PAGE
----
I agree that the arts and cultural sector in America has
Rika: Speaking of our field, where do we see it going in terms of trust and transparency? How do funders and presenters play a role in that and in building new work?
Marc: When I was serving as a curator at
My work as a producer and manager has transformed from just being a representative of these artistic works to becoming more of a conduit for greater transformation that could embody these works of art and artists.
Rika: And artists can play a central role in that inquiry and visioning. In our world, I think it comes down to artists’ processes being aimed at that transformation. How can artists work from within? How many artists serve on your board? How many artists of color serve on your board?
Marc: And not all artists or organization are up for it or capable of it. Unfortunately, there have been climactic and iconic illustrations of what happens when an organization enlists BIPOC artists to do something ceremonial but don't have the support system to take that engagement from ceremonial to something more substantive. We've seen what happens when an organization does something with BIPOC artists to satisfy their predominantly white audiences.
Rika: It’s just symbols.
Marc: Exactly. So building that muscle requires the transparency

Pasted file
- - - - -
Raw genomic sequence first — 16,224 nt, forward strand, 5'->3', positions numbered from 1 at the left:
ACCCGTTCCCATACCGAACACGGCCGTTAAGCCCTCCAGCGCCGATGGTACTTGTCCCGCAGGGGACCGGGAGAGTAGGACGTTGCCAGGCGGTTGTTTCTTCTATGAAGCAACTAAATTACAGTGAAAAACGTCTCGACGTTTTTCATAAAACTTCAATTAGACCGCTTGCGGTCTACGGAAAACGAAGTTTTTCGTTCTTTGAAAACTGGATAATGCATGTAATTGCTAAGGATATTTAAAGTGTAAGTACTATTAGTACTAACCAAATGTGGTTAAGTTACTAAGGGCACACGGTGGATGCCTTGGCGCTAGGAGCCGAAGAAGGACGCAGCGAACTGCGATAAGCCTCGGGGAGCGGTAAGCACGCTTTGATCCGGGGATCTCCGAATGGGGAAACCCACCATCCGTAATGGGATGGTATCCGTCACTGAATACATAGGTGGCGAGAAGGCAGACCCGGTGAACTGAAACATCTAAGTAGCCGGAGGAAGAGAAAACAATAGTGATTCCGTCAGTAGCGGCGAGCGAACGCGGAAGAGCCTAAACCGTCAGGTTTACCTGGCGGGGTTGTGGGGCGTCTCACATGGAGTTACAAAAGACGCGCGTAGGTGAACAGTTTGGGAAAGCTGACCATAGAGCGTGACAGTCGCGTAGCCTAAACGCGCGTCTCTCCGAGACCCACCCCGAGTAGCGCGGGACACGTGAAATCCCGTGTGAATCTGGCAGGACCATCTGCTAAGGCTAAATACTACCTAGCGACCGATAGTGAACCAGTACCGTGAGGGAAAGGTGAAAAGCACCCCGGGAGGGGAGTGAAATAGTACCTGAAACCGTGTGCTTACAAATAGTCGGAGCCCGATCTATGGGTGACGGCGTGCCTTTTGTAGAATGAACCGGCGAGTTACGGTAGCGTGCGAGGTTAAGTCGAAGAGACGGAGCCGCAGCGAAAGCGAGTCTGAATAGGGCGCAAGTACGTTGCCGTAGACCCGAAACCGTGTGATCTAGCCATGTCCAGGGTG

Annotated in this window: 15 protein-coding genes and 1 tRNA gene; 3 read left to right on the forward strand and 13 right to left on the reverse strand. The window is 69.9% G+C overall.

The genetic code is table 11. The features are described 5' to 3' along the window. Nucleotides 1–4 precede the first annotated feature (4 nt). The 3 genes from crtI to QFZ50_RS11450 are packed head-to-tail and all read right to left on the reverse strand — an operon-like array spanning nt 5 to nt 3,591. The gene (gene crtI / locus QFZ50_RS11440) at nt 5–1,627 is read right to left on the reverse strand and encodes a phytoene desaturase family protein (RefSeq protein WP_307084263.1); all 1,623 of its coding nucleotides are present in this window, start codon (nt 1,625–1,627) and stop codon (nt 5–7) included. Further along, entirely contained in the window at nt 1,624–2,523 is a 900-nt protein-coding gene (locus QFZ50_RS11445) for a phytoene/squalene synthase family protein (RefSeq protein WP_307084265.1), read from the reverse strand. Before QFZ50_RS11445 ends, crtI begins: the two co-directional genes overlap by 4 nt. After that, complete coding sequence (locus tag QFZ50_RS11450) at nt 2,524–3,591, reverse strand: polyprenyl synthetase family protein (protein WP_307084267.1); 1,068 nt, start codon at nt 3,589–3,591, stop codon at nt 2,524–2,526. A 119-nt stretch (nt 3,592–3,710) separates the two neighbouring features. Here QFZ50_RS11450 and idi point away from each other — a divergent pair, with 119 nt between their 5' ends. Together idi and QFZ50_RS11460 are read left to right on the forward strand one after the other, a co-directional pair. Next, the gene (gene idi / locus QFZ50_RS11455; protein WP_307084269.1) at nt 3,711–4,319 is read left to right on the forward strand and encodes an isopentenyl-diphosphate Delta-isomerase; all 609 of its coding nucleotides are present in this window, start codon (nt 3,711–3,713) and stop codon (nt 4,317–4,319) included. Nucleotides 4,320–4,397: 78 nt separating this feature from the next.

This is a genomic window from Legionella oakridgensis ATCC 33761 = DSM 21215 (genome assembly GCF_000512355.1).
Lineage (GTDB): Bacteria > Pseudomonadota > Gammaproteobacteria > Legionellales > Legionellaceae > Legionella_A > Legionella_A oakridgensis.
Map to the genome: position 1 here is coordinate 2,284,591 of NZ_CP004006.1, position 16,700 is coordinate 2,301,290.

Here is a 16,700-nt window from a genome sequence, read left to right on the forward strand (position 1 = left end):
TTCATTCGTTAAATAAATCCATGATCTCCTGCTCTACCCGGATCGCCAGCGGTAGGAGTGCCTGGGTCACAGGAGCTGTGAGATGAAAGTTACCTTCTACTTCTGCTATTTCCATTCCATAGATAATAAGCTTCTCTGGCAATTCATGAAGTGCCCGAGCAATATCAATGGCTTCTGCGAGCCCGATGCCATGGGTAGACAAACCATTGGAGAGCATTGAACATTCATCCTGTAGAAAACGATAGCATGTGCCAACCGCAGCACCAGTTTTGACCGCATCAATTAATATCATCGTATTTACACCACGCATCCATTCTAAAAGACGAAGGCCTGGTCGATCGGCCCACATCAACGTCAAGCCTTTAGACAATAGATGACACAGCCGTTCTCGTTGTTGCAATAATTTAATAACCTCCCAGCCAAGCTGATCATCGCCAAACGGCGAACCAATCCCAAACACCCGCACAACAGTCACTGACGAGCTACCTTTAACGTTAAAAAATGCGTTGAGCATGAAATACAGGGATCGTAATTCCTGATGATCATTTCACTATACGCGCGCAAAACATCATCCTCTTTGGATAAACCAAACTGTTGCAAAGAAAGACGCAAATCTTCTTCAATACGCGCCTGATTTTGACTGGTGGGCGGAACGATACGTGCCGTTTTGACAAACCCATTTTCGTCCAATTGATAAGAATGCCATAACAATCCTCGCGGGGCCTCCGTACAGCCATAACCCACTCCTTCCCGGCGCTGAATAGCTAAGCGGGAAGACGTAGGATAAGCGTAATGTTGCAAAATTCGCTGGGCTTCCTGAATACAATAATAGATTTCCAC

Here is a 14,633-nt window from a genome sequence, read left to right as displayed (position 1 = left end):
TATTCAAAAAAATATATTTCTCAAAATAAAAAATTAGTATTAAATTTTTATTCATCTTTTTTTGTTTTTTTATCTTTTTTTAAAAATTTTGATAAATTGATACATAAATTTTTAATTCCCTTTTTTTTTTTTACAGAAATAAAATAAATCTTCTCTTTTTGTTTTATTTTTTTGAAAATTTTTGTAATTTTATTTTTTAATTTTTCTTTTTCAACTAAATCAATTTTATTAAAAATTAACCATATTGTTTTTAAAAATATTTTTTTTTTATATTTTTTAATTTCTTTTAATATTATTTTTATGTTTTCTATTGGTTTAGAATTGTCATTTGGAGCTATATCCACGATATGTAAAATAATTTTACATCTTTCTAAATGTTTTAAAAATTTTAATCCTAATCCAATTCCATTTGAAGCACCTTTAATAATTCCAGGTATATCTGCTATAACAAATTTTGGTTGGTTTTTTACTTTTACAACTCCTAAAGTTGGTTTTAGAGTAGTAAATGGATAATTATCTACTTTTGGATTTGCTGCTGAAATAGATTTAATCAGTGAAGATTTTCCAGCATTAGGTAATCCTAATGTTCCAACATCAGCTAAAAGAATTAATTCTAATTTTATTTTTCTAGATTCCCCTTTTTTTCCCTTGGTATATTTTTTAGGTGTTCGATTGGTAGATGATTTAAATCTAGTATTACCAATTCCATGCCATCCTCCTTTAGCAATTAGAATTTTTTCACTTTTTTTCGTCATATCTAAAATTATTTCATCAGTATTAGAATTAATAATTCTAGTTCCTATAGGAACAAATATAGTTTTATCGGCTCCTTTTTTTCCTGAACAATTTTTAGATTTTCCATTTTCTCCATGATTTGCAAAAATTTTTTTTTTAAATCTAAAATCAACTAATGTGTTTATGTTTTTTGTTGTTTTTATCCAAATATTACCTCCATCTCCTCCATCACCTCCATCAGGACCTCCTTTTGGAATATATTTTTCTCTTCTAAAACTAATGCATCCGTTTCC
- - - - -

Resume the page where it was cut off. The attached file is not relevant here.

Rika: Risk capital and make that repeatable. Some organizations want their professional artists to just show up, do their performance, and leave. For many, it will continue to be that way. But I hope that some folks will consider alternative ways of engaging artists with a focus on emotional safe space and cultural transformation. I think more of that is starting to happen on a field-wide basis but it's only the beginning of that journey.
Marc: The field has to ask itself about its discrete and collective tipping points. For instance, an organization may decide they can achieve an organizational and a cultural shift by mandating that 25 percent of their work be
We talked about the trust and transparency that a creative producer and artist may have with a myriad of institutions. The other thing to cultivate is trust and transparency between institutions and historically stigmatized communities that have never felt a sense of belonging.
The future isn’t promised to anyone, but when a person lives in an environment that is built to hunt them, then the
irfuture is more tenuous than most.
Rika: Yes! In your recent talk at
Marc: That's really what it is. We're talking in these highfalutin and conceptual ways about the future but when a person is in danger, they are running. The future isn’t promised to anyone, but when a person lives in an environment that is built to hunt them, then the
To use the word danger is no exaggeration. Projects like The Just and the Blind and A Wall is Just a Wall aspire to make the world a little less dangerous for folks that look like us. These cultural spaces should be safe spaces for those kinds of ideas to thrive because increasingly, even schools aren't the place for those ideas to thrive. At this point, if it can't happen in schools, I don't know where else it happens if not in the cultural sector. So, do the work. If we're in the business of preserving the status quo, all right. Let's be transparent about that. But if we actually want to make our society
We've talked a lot about infrastructure for inspiration and, at the end of the day, we're talking about production
Marc: I'm so honored to be doing this with you.
Rika: Yes, and I, you. Thank you CIPA and HowlRound for inviting us into this conversation.